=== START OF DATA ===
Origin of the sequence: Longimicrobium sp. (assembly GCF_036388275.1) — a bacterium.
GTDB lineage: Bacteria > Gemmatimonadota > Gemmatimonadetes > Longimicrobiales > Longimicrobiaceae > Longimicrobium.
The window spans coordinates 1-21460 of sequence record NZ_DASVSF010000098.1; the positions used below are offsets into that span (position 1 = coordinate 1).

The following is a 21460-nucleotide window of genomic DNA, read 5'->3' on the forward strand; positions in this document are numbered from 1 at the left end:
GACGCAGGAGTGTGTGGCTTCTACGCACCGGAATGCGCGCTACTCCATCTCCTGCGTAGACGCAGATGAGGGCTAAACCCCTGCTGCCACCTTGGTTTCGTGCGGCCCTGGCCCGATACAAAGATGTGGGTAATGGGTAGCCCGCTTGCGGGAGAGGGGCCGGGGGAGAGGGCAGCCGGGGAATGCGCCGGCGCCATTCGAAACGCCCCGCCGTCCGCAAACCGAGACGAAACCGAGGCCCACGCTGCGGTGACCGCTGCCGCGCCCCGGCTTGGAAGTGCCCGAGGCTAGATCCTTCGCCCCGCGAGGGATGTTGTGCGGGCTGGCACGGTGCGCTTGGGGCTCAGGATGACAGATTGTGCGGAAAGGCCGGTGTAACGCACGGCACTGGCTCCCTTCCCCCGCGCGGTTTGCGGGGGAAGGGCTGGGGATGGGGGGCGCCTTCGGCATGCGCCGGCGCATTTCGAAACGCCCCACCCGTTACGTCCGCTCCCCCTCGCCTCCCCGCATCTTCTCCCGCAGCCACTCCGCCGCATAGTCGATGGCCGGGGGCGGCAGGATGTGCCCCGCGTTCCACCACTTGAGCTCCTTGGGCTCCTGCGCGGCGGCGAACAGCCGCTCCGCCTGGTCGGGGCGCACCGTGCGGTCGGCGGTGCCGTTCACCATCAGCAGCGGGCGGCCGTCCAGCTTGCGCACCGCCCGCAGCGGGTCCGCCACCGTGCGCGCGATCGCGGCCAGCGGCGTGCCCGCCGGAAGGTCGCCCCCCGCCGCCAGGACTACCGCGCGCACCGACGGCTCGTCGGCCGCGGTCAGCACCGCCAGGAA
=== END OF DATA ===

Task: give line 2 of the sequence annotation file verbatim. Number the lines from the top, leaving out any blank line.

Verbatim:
GTDB lineage: Bacteria > Gemmatimonadota > Gemmatimonadetes > Longimicrobiales > Longimicrobiaceae > Longimicrobium.